ybybubugygyguufuFounding of the movementThe word ‘surrealist’ was coined by Guillaume Apollinaire and first appeared in the preface to his play Les Mamelles de Tiresias, which was written in 1903 and first performed in 1917.
World War I scattered the writers and artists who had been based in Paris, and in the interim many became involved with Dada, believing that excessive rational thought and bourgeois values had brought the conflict of the war upon the world. The Dadaists protested with anti-art gatherings, performances, writings and art works. After the war, when they returned to Paris, the Dada activities continued.
During the war, Andre Breton, who had trained in medicine and psychiatry, served in a neurological hospital where he used Sigmund Freud’s psychoanalytic methods with soldiers suffering from shell-shock. Meeting the young writer Jacques Vache, Breton felt that Vache was the spiritual son of writer and pataphysics founder Alfred Jarry. He admired the young writer’s anti-social attitude and disdain for established artistic tradition. Later Breton wrote, “In literature, I was successively taken with Rimbaud, with Jarry, with Apollinaire, with Nouveau, with Lautreamont, but it is Jacques Vache to whom I owe the most.”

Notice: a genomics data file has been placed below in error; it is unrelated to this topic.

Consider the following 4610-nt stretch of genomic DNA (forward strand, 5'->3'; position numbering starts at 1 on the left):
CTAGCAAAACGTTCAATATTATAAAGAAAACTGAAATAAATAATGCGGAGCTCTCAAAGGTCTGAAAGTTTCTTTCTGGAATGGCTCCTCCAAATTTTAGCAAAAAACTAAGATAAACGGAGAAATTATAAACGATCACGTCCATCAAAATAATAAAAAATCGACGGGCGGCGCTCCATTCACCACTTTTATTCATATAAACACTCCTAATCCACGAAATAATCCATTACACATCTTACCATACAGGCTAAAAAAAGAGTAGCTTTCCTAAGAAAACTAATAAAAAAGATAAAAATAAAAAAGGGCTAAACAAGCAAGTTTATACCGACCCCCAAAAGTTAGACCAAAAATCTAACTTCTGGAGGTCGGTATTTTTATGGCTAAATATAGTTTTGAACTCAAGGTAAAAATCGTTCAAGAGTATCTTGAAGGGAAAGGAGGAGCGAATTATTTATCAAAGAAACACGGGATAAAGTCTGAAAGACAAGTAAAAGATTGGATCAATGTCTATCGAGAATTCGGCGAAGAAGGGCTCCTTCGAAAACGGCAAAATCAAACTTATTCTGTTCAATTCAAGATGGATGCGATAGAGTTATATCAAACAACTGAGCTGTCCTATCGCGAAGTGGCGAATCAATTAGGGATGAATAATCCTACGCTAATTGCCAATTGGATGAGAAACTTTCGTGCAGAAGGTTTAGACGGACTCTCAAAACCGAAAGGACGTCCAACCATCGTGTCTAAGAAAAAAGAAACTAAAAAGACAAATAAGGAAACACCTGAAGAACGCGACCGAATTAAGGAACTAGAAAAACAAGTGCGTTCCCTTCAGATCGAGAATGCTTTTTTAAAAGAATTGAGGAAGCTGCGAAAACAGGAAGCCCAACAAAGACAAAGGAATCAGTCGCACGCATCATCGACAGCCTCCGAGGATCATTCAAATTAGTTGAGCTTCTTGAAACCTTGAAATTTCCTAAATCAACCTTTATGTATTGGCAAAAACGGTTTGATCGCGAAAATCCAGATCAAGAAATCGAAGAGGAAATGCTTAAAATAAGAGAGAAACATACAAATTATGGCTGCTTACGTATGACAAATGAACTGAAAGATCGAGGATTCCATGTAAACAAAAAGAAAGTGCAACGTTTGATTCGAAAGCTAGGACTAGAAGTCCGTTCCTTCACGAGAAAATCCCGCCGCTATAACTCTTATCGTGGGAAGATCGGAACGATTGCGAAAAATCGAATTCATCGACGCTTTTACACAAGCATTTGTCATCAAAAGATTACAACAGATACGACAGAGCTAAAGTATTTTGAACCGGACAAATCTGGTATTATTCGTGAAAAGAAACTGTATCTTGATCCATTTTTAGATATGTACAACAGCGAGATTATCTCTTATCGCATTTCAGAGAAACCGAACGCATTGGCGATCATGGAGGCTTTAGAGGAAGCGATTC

Back in Paris, Breton joined in Dada activities and started the literary journal Litterature along with Louis Aragon and Philippe Soupault. They began experimenting with automatic writing—spontaneously writing without censoring their thoughts—and published the writings, as well as accounts of dreams, in the magazine. Breton and Soupault delved deeper into automatism and wrote The Magnetic Fields (1920).
Continuing to write, they attracted more artists and writers; they came to believe that automatism was a better tactic for societal change than the Dada attack on prevailing values. The group grew to include Paul Eluard, Benjamin Peret, Rene Crevel, Robert…